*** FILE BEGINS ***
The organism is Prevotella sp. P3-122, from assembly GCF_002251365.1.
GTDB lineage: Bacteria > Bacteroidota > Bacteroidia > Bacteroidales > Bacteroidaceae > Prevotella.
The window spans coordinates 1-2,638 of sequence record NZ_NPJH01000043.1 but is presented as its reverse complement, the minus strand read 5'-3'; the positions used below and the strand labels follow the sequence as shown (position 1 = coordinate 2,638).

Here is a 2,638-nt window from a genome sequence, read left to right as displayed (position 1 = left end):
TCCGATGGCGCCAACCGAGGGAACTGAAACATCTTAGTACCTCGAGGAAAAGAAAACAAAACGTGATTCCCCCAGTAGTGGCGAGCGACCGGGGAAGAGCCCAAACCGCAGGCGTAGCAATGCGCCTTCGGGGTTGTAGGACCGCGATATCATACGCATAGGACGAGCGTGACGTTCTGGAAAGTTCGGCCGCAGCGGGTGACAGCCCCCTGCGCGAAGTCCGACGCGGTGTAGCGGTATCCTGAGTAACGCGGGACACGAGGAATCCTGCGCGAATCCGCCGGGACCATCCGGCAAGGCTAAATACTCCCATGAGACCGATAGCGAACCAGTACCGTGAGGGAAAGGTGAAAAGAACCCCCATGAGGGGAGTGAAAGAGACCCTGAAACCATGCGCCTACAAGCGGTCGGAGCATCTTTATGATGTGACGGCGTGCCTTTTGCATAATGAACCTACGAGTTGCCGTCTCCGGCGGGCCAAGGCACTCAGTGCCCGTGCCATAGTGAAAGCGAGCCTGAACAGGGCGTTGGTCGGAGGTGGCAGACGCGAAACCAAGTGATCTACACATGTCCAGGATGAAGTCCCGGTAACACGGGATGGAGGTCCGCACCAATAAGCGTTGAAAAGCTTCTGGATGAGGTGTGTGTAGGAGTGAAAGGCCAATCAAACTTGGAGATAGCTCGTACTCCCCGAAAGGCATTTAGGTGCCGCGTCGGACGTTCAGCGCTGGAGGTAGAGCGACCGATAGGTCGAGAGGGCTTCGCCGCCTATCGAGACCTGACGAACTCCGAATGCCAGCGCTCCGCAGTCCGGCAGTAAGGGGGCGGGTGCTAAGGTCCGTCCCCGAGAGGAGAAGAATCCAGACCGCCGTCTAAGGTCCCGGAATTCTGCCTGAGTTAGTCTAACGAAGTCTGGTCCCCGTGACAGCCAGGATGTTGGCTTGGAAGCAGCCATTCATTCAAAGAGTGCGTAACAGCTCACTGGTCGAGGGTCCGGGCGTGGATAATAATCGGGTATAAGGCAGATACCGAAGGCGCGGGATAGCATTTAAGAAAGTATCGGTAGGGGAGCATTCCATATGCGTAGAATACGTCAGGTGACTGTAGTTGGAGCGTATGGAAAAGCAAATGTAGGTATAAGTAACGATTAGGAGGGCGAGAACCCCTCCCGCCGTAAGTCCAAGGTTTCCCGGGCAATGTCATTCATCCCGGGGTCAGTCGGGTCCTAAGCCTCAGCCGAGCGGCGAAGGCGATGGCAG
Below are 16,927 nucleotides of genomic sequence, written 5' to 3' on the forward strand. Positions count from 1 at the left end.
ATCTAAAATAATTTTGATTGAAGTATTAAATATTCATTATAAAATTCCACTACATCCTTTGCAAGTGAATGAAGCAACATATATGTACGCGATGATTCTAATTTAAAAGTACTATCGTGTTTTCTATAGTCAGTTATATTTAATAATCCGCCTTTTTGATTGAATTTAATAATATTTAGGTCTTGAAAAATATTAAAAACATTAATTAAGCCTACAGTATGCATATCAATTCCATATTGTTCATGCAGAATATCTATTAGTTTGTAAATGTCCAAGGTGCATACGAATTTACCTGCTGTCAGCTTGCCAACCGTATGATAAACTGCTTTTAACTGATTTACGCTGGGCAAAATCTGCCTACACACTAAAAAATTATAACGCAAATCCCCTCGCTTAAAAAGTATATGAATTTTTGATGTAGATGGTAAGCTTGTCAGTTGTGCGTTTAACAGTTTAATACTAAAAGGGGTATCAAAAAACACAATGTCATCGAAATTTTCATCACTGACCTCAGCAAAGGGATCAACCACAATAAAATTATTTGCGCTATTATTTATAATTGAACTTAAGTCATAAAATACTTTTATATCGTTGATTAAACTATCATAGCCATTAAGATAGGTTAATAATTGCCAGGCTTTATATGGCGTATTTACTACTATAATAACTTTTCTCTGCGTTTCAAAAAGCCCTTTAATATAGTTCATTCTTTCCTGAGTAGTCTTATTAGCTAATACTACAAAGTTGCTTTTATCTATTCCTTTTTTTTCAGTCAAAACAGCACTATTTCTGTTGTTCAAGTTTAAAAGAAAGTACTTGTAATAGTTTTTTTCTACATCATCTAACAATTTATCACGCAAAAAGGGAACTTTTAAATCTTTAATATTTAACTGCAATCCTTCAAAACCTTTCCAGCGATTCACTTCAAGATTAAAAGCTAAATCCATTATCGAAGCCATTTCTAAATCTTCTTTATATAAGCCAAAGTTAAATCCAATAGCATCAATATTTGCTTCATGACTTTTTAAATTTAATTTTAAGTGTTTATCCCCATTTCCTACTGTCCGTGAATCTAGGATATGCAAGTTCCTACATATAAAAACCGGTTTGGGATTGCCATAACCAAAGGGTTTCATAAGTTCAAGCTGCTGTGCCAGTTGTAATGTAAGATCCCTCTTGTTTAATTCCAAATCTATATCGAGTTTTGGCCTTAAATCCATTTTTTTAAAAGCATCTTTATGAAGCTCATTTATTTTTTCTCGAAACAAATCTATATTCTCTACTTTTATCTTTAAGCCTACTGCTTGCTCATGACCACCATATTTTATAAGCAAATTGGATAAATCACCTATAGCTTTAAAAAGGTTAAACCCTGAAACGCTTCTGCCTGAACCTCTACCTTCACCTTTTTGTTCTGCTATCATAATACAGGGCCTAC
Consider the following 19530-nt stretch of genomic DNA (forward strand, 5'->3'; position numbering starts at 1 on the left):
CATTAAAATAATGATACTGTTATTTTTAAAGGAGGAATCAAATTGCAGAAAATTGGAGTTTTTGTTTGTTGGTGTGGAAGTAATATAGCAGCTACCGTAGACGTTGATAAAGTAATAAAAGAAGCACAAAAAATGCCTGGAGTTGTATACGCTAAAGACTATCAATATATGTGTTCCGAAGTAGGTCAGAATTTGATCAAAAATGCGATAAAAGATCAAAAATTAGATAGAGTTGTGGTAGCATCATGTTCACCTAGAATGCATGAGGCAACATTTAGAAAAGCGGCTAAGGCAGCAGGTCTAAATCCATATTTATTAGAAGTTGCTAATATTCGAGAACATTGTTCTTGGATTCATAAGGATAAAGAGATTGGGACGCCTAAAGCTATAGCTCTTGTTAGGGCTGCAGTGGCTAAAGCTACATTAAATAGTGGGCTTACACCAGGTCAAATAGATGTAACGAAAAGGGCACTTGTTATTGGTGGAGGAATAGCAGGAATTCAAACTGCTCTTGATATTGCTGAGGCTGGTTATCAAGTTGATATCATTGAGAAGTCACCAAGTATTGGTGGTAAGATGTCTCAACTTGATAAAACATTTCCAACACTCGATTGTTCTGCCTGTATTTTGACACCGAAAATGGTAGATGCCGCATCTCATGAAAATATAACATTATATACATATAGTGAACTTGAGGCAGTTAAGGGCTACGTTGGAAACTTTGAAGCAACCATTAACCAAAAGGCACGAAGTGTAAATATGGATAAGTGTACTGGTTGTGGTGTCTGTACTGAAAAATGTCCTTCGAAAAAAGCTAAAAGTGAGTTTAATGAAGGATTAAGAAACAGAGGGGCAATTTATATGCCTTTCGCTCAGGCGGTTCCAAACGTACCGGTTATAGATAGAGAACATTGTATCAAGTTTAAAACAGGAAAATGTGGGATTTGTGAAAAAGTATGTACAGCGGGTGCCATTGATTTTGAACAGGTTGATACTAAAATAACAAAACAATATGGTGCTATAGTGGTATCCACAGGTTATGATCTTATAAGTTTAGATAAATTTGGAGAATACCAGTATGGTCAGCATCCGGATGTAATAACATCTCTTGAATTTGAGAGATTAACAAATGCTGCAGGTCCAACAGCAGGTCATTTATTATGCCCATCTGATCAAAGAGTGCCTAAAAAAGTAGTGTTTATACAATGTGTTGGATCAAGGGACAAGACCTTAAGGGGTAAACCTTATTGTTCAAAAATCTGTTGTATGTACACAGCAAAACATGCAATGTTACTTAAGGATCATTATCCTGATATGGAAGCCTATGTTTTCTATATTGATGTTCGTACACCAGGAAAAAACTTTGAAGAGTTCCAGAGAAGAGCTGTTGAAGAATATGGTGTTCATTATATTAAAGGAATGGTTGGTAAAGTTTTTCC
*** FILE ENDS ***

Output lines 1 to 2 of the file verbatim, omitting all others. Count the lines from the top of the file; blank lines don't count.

The organism is Prevotella sp. P3-122, from assembly GCF_002251365.1.
GTDB lineage: Bacteria > Bacteroidota > Bacteroidia > Bacteroidales > Bacteroidaceae > Prevotella.